With everyone stuck at home during the COVID-19 pandemic, it’s been left to video games and eSports to fill the gaping void of sports in our daily lives.
It’s helped that footballers, including several from Chelsea, as well as entire teams are getting into the mix, working to bridge the generational gap that stands between the real life physical and the virtual digital forms of the game.
Young striker Tammy Abraham might not be representing Chelsea in online FIFA tournaments (yet), as Reece James and Emerson Palmieri have, but during this time of social isolation, he is also turning to video games to help pass the time and to scratch that competitive itch that drives most professional athletes.
“I’m good. I’ve just been chilling — legs up, laid back and just been playing Playstation all day — mixing it up playing FIFA, Call of Duty and Fortnite. I have come so close at winning on Warzone but I haven’t yet.”
But of course it’s not just about “chilling” and video games overload — the dangers of which may be just as real as any addiction. As it is the case with his teammates, Tammy’s working hard at home to keep up the level of fitness needed to get back to training as soon as the green light to do so is received.
“We have a schedule from the club. You can mix it up if you really want to. It is going for a run, different types of run, upper-body sessions, lower-body sessions. I keep active and any time I have the chance to kick a ball around the house I always take advantage of that and it has been good I have been staying active and fit.”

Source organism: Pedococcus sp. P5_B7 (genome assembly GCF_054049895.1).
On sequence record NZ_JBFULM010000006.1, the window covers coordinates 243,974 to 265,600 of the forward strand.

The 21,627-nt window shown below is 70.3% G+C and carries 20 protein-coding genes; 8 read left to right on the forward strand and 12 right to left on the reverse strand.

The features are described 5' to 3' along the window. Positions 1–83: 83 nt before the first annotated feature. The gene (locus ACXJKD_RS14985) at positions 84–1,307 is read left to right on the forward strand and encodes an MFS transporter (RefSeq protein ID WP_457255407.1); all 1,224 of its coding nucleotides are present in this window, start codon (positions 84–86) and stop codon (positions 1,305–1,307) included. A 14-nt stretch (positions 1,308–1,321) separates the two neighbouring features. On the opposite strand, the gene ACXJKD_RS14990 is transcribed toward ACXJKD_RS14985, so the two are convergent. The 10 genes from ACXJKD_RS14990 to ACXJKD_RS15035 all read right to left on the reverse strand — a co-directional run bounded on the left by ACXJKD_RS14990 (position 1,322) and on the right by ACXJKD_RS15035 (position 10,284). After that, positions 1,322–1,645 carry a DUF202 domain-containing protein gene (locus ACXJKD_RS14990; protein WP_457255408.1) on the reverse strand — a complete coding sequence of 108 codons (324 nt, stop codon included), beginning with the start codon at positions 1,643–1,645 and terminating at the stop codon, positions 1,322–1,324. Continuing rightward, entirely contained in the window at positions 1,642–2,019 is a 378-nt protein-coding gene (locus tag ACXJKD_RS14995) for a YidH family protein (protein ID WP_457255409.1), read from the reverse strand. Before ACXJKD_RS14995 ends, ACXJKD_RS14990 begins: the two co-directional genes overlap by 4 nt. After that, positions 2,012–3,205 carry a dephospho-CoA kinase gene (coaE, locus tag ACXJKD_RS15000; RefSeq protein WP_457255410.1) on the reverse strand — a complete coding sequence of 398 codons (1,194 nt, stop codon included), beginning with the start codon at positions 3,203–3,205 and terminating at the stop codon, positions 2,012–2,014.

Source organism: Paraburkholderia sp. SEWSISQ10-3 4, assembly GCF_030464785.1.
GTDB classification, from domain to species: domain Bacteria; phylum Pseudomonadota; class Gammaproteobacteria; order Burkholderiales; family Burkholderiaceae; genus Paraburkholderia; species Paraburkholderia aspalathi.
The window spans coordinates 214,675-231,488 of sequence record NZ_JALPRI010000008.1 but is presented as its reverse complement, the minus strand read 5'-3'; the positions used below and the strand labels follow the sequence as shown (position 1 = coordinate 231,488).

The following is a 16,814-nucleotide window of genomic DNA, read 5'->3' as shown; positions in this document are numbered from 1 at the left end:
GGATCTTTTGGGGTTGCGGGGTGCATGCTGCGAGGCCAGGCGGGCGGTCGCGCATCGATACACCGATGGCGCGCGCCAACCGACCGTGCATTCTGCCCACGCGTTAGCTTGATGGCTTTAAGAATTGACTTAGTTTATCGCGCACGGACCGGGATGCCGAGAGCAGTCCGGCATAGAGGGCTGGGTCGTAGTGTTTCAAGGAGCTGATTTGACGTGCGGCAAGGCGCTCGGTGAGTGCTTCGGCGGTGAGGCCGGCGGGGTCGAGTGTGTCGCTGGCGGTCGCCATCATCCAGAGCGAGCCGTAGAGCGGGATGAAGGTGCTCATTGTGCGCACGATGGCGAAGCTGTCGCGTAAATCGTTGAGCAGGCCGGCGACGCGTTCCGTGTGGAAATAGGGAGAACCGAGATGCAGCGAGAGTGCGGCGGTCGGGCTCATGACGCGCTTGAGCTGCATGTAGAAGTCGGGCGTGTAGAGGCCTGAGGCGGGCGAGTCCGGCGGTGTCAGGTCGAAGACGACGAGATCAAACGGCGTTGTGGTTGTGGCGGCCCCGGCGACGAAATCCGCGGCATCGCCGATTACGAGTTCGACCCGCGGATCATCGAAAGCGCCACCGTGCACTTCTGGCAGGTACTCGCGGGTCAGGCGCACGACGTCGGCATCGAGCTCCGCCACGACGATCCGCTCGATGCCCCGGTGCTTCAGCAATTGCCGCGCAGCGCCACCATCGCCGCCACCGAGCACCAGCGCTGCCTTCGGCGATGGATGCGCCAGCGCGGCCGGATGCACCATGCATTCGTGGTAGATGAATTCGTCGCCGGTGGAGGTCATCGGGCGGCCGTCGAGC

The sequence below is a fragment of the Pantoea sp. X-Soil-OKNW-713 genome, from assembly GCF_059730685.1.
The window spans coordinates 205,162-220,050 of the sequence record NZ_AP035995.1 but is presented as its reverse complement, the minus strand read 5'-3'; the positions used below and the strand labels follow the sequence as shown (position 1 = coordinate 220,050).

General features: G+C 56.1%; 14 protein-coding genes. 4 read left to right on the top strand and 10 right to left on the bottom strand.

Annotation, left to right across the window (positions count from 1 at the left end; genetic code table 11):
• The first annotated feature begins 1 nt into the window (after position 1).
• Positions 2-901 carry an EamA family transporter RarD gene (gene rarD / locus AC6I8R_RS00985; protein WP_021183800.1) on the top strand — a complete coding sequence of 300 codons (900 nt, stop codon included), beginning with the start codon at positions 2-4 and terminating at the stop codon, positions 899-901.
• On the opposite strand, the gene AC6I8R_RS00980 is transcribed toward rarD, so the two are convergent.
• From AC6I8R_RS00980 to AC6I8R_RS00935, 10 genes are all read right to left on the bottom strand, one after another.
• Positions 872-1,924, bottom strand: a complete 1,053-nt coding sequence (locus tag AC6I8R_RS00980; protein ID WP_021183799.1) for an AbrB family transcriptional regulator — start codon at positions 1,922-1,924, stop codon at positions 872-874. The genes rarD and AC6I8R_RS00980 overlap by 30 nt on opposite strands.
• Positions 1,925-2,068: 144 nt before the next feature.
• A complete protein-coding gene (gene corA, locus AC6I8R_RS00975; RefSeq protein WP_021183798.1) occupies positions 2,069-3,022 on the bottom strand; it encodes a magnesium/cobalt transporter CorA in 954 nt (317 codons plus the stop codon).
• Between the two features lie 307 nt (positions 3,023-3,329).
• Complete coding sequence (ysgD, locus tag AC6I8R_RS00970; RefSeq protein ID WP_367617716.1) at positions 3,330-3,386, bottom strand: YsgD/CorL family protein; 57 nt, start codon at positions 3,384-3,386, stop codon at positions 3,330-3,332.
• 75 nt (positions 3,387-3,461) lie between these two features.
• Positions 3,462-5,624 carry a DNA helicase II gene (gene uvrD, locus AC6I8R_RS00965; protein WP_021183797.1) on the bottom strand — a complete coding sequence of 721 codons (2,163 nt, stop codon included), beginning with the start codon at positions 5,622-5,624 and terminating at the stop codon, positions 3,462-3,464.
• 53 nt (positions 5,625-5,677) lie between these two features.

Nutrition for him is thankfully not an issue either, with his family taking care of him.
“My sister or my mum or dad cook for me, I am lucky to have them in the house and not have to do it myself.”
Abraham’s of Nigerian descent through his father, and thus one of the main dishes in their household is jollof rice, a traditional meal in many West African nations.
Regional differences in style between Nigeria and Ghana have led to the so-called “jollof wars” as people have decided there is a need to claim one or the other as the best. Tammy’s of course siding with Nigeria.
“Can I cook jollof? Absolutely not but my mum can so probably the meal I have had most in quarantine has been jollof rice.
“The Nigeria version is my choice to be honest. The Ghanaian one is a little bit more spicy but it is about the flavours, not just about the spice, how it sits in your mouth, how it digests into your stomach.”
-Tammy Abraham; source: BBC via Chelsea FC